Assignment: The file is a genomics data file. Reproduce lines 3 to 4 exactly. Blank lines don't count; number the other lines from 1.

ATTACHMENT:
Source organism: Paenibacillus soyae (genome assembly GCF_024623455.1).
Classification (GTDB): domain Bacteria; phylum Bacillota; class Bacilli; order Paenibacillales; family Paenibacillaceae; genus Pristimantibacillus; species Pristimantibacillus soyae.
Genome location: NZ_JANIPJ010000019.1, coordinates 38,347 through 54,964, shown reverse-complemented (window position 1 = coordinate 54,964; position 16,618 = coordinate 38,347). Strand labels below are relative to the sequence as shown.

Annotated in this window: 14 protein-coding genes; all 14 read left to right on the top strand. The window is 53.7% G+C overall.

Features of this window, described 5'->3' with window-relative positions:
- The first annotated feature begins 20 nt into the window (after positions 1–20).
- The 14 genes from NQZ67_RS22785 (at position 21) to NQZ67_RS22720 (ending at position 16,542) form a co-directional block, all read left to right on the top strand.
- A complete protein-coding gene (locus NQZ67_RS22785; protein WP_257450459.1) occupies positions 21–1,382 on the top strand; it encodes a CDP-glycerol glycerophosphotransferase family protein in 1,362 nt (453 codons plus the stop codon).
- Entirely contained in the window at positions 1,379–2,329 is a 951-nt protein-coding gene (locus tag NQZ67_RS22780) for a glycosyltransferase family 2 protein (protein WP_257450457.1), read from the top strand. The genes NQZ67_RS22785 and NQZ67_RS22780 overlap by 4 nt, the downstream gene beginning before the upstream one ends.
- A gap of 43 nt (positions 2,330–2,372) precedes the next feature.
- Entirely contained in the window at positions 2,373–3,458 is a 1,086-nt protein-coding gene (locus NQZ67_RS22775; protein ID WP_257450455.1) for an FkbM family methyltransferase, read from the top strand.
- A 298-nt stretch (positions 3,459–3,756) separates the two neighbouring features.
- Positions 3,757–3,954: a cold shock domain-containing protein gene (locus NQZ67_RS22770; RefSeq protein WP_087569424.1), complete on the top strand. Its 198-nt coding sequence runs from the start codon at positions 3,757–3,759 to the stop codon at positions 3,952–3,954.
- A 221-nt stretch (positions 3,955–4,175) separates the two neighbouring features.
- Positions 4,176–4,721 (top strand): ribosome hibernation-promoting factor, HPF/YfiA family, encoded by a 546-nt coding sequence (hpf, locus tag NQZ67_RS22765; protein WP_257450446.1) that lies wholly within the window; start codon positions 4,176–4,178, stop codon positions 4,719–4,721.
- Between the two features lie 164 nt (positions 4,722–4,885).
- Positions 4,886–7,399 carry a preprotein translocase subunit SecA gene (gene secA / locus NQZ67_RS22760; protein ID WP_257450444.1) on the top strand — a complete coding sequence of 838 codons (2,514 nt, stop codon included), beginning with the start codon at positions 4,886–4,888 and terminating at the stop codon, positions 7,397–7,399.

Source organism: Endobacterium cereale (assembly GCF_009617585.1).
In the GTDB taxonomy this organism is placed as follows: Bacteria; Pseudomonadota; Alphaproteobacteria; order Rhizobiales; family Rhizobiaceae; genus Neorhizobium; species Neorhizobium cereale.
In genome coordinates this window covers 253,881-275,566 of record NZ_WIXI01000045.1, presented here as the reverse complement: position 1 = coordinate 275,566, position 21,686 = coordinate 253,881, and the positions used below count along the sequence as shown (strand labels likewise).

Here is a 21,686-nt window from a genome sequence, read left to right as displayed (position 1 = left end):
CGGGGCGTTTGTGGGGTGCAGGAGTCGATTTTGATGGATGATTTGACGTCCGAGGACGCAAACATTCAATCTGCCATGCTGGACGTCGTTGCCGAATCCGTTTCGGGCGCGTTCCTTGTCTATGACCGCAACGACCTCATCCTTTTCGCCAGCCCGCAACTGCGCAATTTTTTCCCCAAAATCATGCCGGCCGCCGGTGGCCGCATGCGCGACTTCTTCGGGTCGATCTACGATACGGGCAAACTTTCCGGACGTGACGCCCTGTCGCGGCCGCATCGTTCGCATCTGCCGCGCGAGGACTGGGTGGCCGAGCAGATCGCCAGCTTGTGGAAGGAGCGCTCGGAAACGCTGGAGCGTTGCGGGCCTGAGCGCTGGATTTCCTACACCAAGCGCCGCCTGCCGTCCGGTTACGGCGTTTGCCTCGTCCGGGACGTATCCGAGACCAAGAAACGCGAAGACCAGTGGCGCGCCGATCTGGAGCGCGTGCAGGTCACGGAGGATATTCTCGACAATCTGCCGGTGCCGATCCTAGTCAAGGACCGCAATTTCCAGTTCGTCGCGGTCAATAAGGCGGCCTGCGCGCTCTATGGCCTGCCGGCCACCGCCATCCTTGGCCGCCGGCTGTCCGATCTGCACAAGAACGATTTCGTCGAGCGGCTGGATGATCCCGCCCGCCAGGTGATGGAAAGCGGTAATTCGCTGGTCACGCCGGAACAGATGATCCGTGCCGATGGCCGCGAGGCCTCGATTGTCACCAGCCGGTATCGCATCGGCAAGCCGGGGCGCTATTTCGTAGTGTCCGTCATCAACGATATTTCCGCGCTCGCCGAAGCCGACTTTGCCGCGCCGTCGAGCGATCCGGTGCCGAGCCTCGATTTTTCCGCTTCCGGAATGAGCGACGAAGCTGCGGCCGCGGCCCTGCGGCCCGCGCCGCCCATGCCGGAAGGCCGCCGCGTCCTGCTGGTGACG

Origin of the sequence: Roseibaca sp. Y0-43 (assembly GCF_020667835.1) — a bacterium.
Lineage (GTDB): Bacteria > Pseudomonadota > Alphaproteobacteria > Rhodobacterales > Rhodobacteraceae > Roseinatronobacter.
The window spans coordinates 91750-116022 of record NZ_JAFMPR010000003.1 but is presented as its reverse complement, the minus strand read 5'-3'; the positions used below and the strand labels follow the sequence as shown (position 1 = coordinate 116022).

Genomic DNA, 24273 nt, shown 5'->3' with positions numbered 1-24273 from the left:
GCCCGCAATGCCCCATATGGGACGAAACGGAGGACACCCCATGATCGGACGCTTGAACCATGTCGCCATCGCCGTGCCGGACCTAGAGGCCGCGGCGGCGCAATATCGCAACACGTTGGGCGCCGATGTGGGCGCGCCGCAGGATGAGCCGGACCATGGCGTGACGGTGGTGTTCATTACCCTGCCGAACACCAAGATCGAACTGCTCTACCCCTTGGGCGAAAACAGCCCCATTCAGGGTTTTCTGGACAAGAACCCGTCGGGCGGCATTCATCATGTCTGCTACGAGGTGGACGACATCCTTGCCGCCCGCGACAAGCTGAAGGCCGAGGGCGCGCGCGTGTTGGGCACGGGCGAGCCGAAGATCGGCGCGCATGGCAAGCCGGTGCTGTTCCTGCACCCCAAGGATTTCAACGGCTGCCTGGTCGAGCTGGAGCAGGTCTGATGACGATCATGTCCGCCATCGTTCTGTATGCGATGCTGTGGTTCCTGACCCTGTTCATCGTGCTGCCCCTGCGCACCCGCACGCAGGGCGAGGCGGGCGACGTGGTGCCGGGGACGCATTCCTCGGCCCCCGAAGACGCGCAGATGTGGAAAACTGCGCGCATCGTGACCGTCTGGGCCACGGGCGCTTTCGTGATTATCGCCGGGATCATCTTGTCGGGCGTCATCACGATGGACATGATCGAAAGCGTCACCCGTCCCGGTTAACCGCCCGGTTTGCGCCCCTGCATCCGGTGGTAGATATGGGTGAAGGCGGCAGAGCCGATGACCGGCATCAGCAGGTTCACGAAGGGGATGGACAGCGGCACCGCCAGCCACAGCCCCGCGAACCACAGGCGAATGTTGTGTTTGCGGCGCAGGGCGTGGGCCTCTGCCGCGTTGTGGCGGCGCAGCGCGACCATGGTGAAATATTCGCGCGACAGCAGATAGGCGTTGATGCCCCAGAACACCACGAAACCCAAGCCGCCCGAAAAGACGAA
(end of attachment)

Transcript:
Genome location: NZ_JANIPJ010000019.1, coordinates 38,347 through 54,964, shown reverse-complemented (window position 1 = coordinate 54,964; position 16,618 = coordinate 38,347). Strand labels below are relative to the sequence as shown.

Annotated in this window: 14 protein-coding genes; all 14 read left to right on the top strand. The window is 53.7% G+C overall.